“6 Classic Children’s Poems” by Alex Morrison

3 Comments

6 Classic Children’s Poems

Everyone Should Read

Reading poetry offers a multitude of benefits. It offers unique perspectives that can broaden your worldview and some even stretch your mind to its limits as you work to decipher what the author is really trying to communicate. These reasons are why many English classes in school often include poetry in the curriculum.

 

Children’s poems may be targeted specifically for a younger audience. But many share valuable insight that people of all ages can benefit from. Here we put together a shortlist of classic children’s poems that we think everyone should read.

1. “The Owl and the Pussy-Cat” – Edward Lear

The Owl and the Pussy-Cat is perhaps Edward Lear’s most famous poem which was published in 1871. The nonsense poem (a type of literature that uses nonsensical words) was written for a three-year-old girl who was the daughter of Lear’s friend. This poem tells a simple love story between an owl and a cat, and their marriage to each other. Although more than 100 years old, the poem remains beloved to this day and was actually voted the most popular childhood poem in Britain in 2014.

2. “Jabberwocky” – Lewis Carroll

Lewis Carroll was the pen name for Charles Lutwidge Dodgson who was an English writer most notably known for Alice’s Adventures in Wonderland. The poem Jabberwocky first appeared in its sequel Through the Looking-Glass in which the character Alice finds a poem that can only be read by holding it up to a mirror. She finds that she’s unable to decipher what it means. The poem offers one of the best examples of nonsense poetry and has given us words like “galumphing” and “chortle”.

3. “From a Railway Carriage” – Robert Louis Stevenson

From a Railway Carriage was written by Robert Louis Stevenson and was published as part of his 1885 volume A Child’s Garden of Verses. The poem offers a great example of versification which uses rhythmic patterns to describe a train journey and the view from the window. The poem is told from the author’s perspective so we see that the scenery is constantly shifting.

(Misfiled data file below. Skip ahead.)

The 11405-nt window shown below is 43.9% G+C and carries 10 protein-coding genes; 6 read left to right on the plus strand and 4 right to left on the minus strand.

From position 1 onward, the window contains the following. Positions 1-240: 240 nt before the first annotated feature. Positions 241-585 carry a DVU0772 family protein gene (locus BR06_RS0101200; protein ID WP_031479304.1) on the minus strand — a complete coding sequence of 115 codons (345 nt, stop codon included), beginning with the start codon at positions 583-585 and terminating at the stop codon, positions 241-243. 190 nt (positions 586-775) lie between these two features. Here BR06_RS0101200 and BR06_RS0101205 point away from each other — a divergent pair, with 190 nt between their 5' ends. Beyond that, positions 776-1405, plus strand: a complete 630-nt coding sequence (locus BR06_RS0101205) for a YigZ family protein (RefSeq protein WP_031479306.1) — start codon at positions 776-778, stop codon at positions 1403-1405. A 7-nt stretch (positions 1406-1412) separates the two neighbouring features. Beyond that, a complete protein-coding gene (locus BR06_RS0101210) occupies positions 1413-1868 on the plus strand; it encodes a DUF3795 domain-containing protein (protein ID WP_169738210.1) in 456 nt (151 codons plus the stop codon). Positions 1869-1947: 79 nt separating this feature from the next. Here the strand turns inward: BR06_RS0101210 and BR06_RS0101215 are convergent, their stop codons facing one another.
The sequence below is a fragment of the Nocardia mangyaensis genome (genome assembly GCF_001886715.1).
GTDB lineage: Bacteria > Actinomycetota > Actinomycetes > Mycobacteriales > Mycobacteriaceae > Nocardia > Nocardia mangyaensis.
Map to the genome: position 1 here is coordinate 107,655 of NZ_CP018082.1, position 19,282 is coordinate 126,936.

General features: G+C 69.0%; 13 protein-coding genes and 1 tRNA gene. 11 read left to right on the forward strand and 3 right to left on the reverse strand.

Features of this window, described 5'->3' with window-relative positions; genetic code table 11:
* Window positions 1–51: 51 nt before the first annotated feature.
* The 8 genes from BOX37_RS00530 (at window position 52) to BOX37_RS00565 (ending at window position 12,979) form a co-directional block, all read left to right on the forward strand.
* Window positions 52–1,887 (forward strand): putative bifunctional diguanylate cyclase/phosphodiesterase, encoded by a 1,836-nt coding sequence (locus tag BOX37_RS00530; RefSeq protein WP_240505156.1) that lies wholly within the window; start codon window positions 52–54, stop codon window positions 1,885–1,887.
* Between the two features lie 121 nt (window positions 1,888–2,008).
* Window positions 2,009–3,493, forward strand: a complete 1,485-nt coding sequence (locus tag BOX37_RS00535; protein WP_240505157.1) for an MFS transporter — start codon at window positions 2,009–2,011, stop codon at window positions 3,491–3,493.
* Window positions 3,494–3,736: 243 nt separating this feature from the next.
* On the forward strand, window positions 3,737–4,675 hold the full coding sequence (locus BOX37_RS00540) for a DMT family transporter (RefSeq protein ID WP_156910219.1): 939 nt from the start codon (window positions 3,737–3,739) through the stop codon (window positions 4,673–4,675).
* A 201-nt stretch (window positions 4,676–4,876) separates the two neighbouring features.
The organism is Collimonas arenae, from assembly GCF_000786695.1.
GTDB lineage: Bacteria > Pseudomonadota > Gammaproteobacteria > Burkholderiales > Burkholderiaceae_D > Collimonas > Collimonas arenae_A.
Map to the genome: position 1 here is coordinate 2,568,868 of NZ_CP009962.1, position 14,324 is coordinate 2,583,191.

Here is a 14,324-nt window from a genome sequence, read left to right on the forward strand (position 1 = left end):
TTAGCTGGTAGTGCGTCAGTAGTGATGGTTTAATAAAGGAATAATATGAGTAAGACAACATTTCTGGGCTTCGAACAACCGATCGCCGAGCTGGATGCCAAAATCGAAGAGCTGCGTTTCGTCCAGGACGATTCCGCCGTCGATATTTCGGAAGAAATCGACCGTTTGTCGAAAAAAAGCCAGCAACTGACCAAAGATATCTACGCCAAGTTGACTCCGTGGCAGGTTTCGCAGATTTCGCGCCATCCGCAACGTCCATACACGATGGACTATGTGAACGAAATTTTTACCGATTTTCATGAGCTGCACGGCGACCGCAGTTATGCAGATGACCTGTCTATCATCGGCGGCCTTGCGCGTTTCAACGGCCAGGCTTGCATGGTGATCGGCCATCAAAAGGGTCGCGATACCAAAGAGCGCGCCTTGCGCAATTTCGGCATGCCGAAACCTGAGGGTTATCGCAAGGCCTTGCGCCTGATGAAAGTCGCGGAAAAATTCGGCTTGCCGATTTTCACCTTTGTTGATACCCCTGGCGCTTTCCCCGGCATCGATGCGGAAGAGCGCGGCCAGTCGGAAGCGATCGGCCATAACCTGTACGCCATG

4. “Matilda” – Hilaire Belloc

Matilda was written by Hilaire Belloc and is a classic child’s poem that tells a cautionary tale of the devastating consequences of telling lies. The main subject, Matilda, has a fondness for telling lies which her aunt has tried unsuccessfully since her youth to change. Her constant telling of lies led to her burning to death along with the house she was in. Despite the dark subject, the poem has a light and humorous tone and teaches a valuable lesson that’s applicable today.

5. “Macavity, the Mystery Cat” – T. S. Eliot,

Macavity, the mystery cat was written by author T.S. Eliot and tells a short story about Macavity, a master criminal that leaves behind no evidence of his crimes. Macavity is described as a tall and thin ginger cat with deeply sunken eyes. Macavity is a master criminal who constantly evades authorities and covers his tracks with incredible skill. The main character is loosely based on Professor Moriarty from the Sherlock Holmes stories.

6. “Life Doesn’t Frighten Me” – Maya Angelou

Life Doesn’t Frighten Me by Maya Angelou is a simple, repetitive poem. There is no rhyme scheme in the poem but there are lines that rhyme. As you can likely already determined from the title, the poem shares a powerful story about overcoming fear and the importance of self-belief. The poem is written from a child’s perspective so we get more insight on how she describes and overcomes her fear.

Author’s Bio 

 

Alex Morrison has been a SEO expert for over 10 years. In this time he has worked with a range of businesses giving him an in depth understanding of many different industries including home improvement, financial support and health care.

3 thoughts on ““6 Classic Children’s Poems” by Alex Morrison

  1. Hearing and learning the poem “The Owl and the Pussycat” by Edward Lear as a child, inspired my sense of adventure. And one of the rewards was to dance “hand in hand on the edge of the sand” by the Blue Lagoon on Lizard Island in the magical Coral Sea.

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